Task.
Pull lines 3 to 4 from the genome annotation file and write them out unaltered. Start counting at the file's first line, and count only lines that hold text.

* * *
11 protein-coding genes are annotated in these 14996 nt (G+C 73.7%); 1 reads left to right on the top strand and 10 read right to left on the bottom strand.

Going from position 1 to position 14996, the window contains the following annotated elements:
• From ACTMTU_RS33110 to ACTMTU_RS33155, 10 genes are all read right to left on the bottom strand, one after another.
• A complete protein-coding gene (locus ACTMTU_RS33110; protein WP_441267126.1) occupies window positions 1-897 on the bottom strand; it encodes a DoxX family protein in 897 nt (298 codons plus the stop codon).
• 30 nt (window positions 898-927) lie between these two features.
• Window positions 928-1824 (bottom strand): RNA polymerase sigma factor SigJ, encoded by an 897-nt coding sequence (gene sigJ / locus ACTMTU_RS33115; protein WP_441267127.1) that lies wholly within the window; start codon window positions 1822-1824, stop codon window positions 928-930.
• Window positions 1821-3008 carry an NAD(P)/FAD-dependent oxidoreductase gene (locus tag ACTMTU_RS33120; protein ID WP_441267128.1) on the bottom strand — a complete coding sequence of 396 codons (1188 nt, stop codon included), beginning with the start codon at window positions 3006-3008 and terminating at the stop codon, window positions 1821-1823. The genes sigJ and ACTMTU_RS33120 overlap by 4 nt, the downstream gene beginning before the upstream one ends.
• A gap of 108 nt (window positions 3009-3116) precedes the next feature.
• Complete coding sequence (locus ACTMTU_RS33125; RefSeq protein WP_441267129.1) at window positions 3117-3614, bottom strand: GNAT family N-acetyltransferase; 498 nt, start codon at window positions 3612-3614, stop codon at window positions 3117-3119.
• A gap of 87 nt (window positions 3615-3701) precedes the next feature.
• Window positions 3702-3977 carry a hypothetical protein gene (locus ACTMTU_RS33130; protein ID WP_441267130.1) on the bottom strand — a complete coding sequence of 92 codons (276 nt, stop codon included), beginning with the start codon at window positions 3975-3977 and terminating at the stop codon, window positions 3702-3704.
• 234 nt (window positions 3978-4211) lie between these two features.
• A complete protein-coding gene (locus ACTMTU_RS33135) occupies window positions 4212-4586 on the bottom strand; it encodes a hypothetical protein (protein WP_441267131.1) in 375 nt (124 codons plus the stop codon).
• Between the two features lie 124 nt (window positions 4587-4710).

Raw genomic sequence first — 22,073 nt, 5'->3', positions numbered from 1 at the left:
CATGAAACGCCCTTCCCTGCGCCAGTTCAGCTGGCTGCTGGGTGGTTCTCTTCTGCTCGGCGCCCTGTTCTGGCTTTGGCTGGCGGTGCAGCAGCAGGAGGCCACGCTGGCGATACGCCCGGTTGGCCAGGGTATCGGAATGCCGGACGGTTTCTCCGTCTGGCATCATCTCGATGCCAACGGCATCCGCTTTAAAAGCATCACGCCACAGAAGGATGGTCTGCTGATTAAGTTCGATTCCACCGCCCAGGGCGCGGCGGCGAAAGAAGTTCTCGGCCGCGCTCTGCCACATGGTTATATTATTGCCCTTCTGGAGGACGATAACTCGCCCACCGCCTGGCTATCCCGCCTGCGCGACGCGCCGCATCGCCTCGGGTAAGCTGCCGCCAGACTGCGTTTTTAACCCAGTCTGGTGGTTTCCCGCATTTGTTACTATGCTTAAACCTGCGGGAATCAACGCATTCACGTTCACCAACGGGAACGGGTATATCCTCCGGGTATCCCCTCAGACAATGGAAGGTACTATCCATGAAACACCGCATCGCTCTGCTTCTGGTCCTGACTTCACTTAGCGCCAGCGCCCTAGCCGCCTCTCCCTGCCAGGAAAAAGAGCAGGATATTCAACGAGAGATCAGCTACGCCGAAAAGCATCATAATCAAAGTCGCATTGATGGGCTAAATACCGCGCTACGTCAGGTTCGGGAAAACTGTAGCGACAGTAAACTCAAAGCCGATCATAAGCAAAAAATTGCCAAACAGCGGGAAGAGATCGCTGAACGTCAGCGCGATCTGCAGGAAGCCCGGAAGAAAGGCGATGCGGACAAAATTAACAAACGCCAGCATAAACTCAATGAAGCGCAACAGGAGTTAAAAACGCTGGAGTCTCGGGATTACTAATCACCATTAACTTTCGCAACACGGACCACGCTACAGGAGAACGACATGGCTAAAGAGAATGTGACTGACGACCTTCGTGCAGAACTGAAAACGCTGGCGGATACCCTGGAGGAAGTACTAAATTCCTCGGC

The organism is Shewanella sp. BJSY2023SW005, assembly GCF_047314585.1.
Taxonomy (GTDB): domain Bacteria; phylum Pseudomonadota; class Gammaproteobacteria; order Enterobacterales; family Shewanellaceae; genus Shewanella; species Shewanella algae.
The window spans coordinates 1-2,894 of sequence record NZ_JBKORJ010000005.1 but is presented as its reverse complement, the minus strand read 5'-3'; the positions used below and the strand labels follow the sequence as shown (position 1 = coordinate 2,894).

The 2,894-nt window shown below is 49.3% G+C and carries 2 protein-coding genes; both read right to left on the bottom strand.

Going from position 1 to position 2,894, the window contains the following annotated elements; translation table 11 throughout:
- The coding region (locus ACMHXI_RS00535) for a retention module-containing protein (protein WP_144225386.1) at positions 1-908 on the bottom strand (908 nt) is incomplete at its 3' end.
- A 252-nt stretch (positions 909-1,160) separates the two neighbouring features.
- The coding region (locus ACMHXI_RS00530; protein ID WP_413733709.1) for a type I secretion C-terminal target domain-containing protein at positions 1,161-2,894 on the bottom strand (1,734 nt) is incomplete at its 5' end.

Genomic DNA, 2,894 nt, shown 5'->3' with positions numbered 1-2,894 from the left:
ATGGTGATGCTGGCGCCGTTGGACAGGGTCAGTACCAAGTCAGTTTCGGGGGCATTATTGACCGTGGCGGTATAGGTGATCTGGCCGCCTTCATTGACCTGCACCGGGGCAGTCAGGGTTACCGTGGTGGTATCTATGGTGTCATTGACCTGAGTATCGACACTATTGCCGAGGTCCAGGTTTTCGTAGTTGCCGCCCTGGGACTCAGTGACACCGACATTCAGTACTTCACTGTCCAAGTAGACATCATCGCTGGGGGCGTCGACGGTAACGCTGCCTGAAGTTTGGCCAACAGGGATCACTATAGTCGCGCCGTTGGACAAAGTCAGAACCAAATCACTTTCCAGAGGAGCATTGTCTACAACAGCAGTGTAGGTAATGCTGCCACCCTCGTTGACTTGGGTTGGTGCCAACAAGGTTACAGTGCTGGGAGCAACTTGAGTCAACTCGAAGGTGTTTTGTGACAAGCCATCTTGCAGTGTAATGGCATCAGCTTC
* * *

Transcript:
• From ACTMTU_RS33110 to ACTMTU_RS33155, 10 genes are all read right to left on the bottom strand, one after another.
• A complete protein-coding gene (locus ACTMTU_RS33110; protein WP_441267126.1) occupies window positions 1-897 on the bottom strand; it encodes a DoxX family protein in 897 nt (298 codons plus the stop codon).